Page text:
These properties affect the way that locking occurs in the database engine.
Setting these properties without understanding the consequences can lead
to inaccurate results, and even corrupt tables.
- This will turn off locking completely. This should
be used with extreme caution. The times when it is safe to use this
option are if the database is read-only, or if there is only one
connection to the database. Default off. This replaces the prior
- This can be set to either manual or automatic. In
manual mode the person writing the program is responsible for getting
and releasing locks. In automatic mode Texis will do this itself.
Manual mode can reduce the number of locks required, or implement
specific application logic. In manual mode care must be taken that
reads and writes can not occur at the same time. The two modes can
co-exist, in that one process can have manual mode, and the other
automatic. Default automatic.
- Determines whether to use a portable or OS
specific method of sleeping while waiting for a lock. By default the
OS specific method is used. This should not need to be changed.
- How long to wait between attempts to check the
lock. If this value is too small locks will be checked too often,
wasting CPU time. If it is too high then the process might be
sleeping when there is no lock, delaying database access. Generally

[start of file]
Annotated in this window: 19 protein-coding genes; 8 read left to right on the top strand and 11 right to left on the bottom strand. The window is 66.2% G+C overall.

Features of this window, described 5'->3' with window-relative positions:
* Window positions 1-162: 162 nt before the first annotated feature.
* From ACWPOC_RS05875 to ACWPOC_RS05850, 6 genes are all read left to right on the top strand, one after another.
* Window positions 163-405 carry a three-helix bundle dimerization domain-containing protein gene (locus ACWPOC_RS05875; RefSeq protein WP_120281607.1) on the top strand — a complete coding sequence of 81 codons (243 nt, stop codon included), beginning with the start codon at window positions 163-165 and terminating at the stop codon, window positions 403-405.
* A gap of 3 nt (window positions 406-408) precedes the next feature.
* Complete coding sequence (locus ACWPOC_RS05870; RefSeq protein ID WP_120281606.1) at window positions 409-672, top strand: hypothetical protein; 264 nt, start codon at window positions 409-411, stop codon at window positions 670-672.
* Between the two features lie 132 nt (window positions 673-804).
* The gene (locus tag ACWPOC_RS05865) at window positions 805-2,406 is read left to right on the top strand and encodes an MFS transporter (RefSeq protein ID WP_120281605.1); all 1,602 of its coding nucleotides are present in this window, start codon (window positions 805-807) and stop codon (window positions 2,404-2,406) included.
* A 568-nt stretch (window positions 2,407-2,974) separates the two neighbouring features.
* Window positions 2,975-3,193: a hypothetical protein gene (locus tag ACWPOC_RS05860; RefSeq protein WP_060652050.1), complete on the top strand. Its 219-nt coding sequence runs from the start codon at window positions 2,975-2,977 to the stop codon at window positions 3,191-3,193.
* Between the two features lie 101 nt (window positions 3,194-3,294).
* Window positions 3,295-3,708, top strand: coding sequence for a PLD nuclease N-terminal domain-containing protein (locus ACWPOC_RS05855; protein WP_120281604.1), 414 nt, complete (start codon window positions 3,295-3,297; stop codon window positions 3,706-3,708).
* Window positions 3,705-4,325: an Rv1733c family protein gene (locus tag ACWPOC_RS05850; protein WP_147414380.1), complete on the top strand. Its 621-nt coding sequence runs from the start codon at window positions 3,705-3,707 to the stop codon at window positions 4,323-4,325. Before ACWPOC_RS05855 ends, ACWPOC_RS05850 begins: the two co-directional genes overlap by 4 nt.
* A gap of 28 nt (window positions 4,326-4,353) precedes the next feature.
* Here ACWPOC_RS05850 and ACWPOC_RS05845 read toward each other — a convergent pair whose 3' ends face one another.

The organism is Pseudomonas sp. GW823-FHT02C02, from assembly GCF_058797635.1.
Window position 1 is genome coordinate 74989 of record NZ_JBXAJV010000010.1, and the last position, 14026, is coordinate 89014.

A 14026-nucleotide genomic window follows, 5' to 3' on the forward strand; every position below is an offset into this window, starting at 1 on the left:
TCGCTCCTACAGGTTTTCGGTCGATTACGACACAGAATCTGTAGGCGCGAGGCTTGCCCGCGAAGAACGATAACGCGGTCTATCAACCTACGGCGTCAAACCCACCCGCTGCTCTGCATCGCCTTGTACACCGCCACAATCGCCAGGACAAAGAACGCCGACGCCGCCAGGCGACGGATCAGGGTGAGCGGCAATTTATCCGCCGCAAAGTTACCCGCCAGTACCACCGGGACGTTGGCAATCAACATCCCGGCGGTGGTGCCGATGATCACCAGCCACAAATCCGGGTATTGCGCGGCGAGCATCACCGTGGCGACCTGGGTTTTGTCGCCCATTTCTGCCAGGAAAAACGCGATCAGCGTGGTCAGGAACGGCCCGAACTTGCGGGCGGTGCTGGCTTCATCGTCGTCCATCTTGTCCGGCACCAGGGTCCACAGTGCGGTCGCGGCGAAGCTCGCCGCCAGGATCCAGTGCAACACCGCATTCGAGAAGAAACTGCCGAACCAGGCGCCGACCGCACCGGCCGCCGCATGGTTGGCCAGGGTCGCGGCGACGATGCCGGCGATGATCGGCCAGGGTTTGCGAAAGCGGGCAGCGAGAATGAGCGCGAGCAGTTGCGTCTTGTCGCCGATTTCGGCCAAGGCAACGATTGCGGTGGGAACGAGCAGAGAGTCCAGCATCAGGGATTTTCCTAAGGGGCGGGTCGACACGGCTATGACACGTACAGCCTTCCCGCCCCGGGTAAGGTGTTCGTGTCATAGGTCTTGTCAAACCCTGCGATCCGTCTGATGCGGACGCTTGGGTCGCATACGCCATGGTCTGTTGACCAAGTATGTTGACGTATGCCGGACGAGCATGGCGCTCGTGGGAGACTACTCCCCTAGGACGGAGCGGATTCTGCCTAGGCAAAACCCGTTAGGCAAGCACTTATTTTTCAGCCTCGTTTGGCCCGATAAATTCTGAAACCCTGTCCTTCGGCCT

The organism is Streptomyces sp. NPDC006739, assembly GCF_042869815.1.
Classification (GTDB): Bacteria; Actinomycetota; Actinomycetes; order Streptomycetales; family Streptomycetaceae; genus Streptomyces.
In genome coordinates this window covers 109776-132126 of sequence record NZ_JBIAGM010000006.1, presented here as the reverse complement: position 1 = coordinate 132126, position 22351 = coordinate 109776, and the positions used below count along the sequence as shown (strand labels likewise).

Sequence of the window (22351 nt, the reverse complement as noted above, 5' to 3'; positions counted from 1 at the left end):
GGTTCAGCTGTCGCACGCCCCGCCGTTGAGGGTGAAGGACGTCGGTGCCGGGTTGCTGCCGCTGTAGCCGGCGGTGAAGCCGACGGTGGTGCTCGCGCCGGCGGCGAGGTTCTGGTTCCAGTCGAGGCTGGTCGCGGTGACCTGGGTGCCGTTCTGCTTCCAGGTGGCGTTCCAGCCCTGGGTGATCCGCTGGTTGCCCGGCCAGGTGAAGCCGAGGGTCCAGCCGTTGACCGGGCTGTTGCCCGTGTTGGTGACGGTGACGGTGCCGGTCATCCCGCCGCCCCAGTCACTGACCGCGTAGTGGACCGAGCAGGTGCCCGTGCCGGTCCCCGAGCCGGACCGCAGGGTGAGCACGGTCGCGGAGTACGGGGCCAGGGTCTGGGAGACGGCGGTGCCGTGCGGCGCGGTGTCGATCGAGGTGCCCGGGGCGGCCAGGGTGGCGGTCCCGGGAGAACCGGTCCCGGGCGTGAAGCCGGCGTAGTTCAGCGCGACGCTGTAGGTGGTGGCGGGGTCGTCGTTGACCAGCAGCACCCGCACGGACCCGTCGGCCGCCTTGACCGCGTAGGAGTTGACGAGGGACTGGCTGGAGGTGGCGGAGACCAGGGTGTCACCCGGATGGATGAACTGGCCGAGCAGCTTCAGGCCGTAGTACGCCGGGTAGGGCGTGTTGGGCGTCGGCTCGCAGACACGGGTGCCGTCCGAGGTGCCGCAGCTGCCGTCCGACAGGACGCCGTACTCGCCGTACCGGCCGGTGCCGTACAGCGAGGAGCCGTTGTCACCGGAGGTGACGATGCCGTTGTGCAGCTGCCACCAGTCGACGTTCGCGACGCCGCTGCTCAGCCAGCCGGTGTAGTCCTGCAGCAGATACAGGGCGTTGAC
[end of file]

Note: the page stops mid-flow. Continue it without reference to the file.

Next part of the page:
the busier the system the higher this setting should be. It is
measured in thousandths of a second. The default is 20.
The lock sleep time automatically increments the if unable to get a
lock to allow other processes an opportunity to get the CPU. This
sets a limit on how lock to sleep.
It is measured in thousandths of a second. The default is 100.
Added in version 4.00.1016570000.
- Whether to be fair or not. A process which is running
in fair mode will not obtain a lock if the lock which has been waiting
longest would conflict. A process which is not in fair mode will
obtain the lock as soon as it can. This can cause a process to wait
forever for a lock. This typically happens if there are lots of
processes reading the table, and one trying to write. Setting
fairlock to true will guarantee that the writer can obtain the
lock as long as the readers are getting and releasing locks. Without
fairlock there is no such guarantee, however the readers will
see better performance as they will rarely if ever wait for the
writer. This flag only affects the process which sets the flag. It
is not possible to force another process to be fair. The default is
that it operates in fair mode.
- How verbose the lock code should be. The default
minimum level of 0 will report all serious problems in the lock
manager, as they are detected and corrected. A verbosity level of 1
will also display messages about less serious problems, such as
processes that have exited without closing the lock structure. Level
2 will also show when a lock can not be immediately obtained. Level 3
will show every lock as it is released. In version 5.01.1160010000 20061004
and later, the level can be bitwise OR'd with 0x10 and/or 0x20
to report system calls before and after (respectively). Levels 1 and
above should generally only be used for debugging.
- Stop in debugger when set. Internal/debug use available
in some versions. Added in version 4.02.1045505248 Feb 17 2003.
- Integer; controls debug malloc library. Internal/debug
use in some versions. Added in version 4.03.1050682062 Apr 18 2003.
Copyright © Thunderstone Software Last updated: Tue Feb 21 13:46:30 EST 2017